How does the value of an annuity change with interest rate. Please explain with an example.

Asked on by econkid3

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justaguide | College Teacher | (Level 2) Distinguished Educator

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An annuity is a fixed amount that is paid once in a particular time period over an extended duration of time to the person that owns the annuity. A change in interest rate does not change the nominal amount that the investor receives. The change is in the present value of the amount that is received over the entire life of the annuity.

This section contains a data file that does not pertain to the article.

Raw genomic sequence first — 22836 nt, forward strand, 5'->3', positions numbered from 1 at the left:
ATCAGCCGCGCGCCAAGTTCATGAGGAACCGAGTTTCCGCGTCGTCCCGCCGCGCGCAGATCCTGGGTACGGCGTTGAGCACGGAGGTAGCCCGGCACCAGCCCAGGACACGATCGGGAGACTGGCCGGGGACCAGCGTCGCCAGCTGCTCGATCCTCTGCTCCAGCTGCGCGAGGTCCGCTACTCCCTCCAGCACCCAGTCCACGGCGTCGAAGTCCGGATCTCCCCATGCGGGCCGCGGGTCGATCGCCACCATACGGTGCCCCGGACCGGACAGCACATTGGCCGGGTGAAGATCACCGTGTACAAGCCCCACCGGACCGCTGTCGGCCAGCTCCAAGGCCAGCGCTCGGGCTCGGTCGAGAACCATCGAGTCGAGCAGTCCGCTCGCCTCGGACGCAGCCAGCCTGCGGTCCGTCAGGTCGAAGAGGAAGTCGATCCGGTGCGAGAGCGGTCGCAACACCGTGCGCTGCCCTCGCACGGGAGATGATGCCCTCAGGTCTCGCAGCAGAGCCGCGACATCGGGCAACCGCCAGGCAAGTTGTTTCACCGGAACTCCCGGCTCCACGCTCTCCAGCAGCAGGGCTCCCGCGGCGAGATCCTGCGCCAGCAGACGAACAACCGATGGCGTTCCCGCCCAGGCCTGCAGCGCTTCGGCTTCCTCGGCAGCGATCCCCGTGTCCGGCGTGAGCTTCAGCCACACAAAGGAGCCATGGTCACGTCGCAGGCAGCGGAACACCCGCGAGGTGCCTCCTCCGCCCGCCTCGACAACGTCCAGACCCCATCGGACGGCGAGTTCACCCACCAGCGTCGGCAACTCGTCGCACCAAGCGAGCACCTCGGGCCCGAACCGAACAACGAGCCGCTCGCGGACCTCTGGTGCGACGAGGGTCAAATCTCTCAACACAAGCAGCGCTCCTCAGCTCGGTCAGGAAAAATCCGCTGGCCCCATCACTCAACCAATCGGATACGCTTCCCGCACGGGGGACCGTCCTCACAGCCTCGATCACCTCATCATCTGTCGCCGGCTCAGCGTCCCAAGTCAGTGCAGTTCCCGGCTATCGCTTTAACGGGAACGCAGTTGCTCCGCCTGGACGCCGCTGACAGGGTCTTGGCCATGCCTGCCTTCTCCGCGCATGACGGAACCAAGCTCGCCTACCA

If the annuity is for n years and the amount paid out is P, at an interest rate of i, the present value of the annuity is P*(1 - (1+i)^n)/i).

From the formula it can be seen that an increase in the rate of interest (i) decreases the present value of the annuity whereas a decrease in the interest rate increases the present value of the annuity.

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